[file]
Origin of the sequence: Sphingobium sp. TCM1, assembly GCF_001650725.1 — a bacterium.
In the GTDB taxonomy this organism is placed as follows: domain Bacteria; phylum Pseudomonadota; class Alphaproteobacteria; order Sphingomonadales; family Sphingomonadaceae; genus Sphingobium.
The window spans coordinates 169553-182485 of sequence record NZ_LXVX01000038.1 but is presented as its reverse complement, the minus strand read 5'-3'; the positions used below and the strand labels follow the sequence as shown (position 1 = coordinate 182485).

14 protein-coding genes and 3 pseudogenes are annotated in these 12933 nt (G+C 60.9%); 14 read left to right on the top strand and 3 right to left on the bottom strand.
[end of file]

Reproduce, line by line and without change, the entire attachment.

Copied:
Origin of the sequence: Sphingobium sp. TCM1, assembly GCF_001650725.1 — a bacterium.
In the GTDB taxonomy this organism is placed as follows: domain Bacteria; phylum Pseudomonadota; class Alphaproteobacteria; order Sphingomonadales; family Sphingomonadaceae; genus Sphingobium.
The window spans coordinates 169553-182485 of sequence record NZ_LXVX01000038.1 but is presented as its reverse complement, the minus strand read 5'-3'; the positions used below and the strand labels follow the sequence as shown (position 1 = coordinate 182485).

14 protein-coding genes and 3 pseudogenes are annotated in these 12933 nt (G+C 60.9%); 14 read left to right on the top strand and 3 right to left on the bottom strand.